iii.      Constructive Possession: person may have a legal right to an animal if they mortally wound it and continue in pursuit, by depriving the animal of its natural liberty (decoy pond, fishery, trap), or if the animal is on the person’s property (criticized).
III.             Adverse Possession
a.       Entry that is actual and exclusive, open and notorious, continuous for the statutory period, and adverse hostile and under a claim of right.
b.      Entry required because it starts the clock for the adverse possessor’s claim, triggers the trespass statute, and creates a cause of action that the landowner could use to eject the adverse possessor.
                                                              i.      Actual Entry: must establish a physical presence on the true owners land; owner would have a claim for trespass
                                                            ii.      Exclusive Entry: must take steps to exclude others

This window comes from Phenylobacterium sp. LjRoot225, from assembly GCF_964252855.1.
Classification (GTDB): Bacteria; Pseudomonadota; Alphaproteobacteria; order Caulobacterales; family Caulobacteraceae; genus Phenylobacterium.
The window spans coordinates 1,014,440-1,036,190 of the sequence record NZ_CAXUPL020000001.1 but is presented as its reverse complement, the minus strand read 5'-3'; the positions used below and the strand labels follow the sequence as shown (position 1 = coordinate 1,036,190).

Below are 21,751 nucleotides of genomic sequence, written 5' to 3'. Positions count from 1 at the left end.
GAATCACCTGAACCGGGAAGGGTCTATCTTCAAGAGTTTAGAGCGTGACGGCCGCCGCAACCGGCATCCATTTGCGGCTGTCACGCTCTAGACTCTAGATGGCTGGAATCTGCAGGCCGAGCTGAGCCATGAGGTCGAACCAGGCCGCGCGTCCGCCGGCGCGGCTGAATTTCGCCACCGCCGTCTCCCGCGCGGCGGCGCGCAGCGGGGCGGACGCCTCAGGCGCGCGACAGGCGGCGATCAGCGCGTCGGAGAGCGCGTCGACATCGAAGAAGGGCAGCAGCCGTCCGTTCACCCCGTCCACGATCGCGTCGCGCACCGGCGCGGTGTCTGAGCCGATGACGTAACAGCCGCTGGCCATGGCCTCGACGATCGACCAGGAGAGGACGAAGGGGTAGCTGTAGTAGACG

iii.      Van Valkenburgh v. Lutz (CB 150)
a.       Issue: Whether appellant’s use of land (walking across unused land often and cultivating a small garden on the corner of the property) constitutes adverse possession of the land.
b.      Reasoning: Proof fails to establish actual occupation for such a time or in such a manner as to establish title by adverse possession. The premises were not protected by a substantial enclosure and there is no proof to show that cultivation incident to the garden utilized the whole of the premises claimed.
c.       Open and Notorious Entry & Possession penalizes the negligent and dormant owner for sleeping on his rights. Use must be so visible that reasonably attentive landowner would notice that someone was staking a claim to the land. This element is to
a.       Visible and Noticeable: Can’t hide underground or take steps to conceal use of property. Examples: build a house or barn, erect fences, cut down trees, diss a field for gardening, have lights on at night, etc.